March is Women's History month, which makes it a good time to reflect on your favorite female writers. Today, novelist Cynthia Eden, whose Deadly series is published by Grand Central (we loved the latest installment, Deadly Lies) shares a few of her thoughts on the subject with us.
Historical women writers who inspired me
guest post by Cynthia Eden
For centuries, women writers have been penning tales that have inspired and captured the imaginations of their readers.
When I was a teenager, the great Mary Shelley introduced me to monsters. Her monsters didn’t scare me. They showed me that there were no limits to the imagination. She taught me that even during the 1800s, women weren’t afraid to face their darkest nightmares…and to put those nightmares down on paper. Frankenstein boldly showed the wicked intent that can lurk in the human heart.
Virginia Woolf revealed the need for A Room of One’s Own. With her help, I realized the importance of feminine thought and development in literature. Literature isn’t just a man’s domain; instead, women have been penning tales and creating stories for centuries. Our ideas can shake the world. They can give hope, or, in Shelly’s case, even give rise to a few nightmares in readers.
Emily Dickinson taught me to appreciate the beautiful simplicity that can be found in poetry even as her words settled in my heart and I realized the importance of living life to its absolute fullest. Dickinson wrote, “I could not stop for death, he kindly stopped for me.” Death will have to stop for me one day, because I will be far too busy to wait on him. Life should be experienced to the fullest, every moment savored.
And it was Charlotte Bronte who showed me the power of love. Obstacles cannot matter, and fate—it can be changed. Beautiful words can impact the human spirit. Readers can come to see characters as real beings. Readers will care for them, they will cheer for them, and, yes, they will cry for them. Literature impacts the emotions. It makes you feel.
These important female writers in history all made me feel. Their words have stayed with me over the years, and, when I am in need of comfort, I turn back to their books even today. These women may have slipped away as the years passed and as Dickinson’s Death stopped for them, but their words will live on forever—and I am very grateful to them for teaching me about the power of dreams.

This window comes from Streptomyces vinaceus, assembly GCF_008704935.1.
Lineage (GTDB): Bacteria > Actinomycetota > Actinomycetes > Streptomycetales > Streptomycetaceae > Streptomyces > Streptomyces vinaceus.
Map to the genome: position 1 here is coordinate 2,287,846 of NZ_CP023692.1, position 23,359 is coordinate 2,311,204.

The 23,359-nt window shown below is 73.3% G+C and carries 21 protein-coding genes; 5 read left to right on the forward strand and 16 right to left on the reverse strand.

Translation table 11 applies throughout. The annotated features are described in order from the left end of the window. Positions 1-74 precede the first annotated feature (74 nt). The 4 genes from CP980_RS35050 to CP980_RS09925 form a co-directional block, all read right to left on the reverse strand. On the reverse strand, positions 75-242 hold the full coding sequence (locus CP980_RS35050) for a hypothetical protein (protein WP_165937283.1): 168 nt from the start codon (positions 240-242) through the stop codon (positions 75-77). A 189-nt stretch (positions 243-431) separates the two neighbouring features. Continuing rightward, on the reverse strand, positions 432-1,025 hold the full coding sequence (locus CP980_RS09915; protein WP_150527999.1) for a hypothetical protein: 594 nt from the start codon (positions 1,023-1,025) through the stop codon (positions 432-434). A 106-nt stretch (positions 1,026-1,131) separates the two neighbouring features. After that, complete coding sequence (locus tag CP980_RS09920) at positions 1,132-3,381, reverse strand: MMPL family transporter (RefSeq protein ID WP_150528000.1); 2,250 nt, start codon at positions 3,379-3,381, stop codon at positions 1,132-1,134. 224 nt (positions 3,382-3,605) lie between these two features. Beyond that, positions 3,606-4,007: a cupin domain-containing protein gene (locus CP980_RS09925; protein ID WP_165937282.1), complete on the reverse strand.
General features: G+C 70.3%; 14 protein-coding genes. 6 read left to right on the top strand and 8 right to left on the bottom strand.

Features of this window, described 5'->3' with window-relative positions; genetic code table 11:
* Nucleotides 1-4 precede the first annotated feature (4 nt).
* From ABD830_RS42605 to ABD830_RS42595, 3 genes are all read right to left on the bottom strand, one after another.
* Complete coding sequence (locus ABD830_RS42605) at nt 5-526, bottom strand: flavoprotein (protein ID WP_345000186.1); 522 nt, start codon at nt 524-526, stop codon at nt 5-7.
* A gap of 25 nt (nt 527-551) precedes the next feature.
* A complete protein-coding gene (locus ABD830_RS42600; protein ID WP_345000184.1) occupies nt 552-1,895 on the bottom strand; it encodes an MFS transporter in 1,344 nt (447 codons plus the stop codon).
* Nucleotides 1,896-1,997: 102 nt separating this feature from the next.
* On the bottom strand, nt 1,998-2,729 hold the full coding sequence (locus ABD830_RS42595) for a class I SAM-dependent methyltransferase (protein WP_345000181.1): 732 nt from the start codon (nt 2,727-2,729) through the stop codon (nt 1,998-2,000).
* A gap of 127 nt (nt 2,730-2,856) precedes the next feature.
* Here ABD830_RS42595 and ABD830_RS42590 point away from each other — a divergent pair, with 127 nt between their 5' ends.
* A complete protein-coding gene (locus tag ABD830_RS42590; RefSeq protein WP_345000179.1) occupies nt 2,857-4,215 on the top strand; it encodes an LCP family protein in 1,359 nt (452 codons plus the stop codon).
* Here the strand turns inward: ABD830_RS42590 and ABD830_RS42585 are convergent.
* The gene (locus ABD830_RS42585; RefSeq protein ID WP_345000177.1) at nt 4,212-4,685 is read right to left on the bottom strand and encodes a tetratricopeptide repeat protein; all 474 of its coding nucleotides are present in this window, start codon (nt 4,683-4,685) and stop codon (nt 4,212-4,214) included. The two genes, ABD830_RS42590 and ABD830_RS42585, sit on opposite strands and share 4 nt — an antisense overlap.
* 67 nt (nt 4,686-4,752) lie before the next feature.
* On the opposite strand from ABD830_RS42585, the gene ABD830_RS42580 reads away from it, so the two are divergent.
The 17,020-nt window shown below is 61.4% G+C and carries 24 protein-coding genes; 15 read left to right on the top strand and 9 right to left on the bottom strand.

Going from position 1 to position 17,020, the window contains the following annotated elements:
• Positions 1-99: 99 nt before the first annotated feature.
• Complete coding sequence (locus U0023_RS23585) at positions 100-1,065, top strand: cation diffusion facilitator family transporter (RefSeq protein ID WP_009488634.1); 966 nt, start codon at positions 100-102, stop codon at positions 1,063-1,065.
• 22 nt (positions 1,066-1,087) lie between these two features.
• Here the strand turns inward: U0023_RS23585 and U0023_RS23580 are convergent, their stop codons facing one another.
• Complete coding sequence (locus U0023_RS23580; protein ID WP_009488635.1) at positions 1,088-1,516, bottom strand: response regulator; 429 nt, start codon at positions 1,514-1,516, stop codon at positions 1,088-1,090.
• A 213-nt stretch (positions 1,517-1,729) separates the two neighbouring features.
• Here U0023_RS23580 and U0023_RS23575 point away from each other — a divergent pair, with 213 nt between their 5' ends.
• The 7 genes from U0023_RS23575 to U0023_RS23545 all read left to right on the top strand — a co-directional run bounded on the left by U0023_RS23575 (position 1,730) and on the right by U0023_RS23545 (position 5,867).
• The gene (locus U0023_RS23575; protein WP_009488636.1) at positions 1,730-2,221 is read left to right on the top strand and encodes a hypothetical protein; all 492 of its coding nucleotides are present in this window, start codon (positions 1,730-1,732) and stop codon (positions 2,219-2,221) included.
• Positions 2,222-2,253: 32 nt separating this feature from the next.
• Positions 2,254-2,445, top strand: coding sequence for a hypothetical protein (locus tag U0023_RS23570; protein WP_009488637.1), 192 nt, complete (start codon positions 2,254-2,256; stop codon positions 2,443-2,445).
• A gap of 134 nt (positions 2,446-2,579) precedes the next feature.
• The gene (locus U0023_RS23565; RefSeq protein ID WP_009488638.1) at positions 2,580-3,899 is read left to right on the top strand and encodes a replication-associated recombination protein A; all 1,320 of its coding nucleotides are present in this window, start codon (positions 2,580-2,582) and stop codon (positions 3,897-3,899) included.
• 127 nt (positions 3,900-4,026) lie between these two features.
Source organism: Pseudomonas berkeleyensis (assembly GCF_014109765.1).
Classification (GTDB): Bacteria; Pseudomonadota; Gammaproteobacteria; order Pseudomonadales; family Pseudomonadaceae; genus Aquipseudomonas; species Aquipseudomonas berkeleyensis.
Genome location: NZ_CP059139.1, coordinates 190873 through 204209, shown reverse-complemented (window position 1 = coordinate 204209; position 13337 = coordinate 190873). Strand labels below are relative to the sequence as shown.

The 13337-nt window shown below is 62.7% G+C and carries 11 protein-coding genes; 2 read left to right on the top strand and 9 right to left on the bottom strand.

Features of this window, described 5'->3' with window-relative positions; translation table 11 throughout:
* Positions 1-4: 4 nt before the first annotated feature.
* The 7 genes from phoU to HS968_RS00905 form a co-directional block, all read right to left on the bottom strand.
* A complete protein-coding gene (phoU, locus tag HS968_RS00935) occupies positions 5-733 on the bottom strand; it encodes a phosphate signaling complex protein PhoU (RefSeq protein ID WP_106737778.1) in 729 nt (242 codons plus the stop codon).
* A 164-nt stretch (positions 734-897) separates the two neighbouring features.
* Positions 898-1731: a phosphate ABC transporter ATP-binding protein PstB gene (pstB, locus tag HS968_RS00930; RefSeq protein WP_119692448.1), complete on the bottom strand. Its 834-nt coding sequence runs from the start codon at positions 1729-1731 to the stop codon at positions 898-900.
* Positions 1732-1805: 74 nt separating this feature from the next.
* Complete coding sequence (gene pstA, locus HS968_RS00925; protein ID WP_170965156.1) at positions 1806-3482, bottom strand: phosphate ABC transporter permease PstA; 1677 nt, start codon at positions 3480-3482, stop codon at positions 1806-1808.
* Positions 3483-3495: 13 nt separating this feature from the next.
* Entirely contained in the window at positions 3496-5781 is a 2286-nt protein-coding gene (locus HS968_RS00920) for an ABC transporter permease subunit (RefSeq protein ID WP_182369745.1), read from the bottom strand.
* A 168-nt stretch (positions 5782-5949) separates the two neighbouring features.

[Thanks Cynthia! To find out more about the Deadly series, visit her website—or read our review of Deadly Lies. Interested in more writing about women's history? Check out our March feature on "Strong women who paved the way."]
As St. Patrick's Day approaches, author Mary Pat Kelly is celebrating the paperback release of her novel Galway Bay. In a guest post, Kelly reflects on how the country's history of resilience can help them through present-day problems.
Bouncing back from catastrophe
guest post by Mary Pat Kelly
St. Patrick’s Day. Forty million Irish-Americans invite the whole country to a grand party. We march. We sing. We dance. We toast Slainte, we say. Good Health. Good Luck. Prosperity for All.
Except this year the economic crisis in Ireland casts a shadow. Major articles in Vanity Fair and the New York Times Magazine portray a people too bowed down under the burden of debt and a horrific clerical abuse scandal, to lift their heads let alone other people’s spirits. Yet while the Irish do face serious challenges, and the anger they feel at government, business and church leaders is certainly justified, still there is a deeper truth contained in the history of the people of Ireland and their descendents in America that needs re-stating. It’s all about resilience.
During decades of research for my historical novel Galway Bay, based on the life of my great-great-grandmother Honora Kelly, I saw again and again how the Irish, driven to the edge of extinction, somehow survived. As Honora said to her great-granddaughter who repeated it to me, “We wouldn’t die, and that annoyed them.”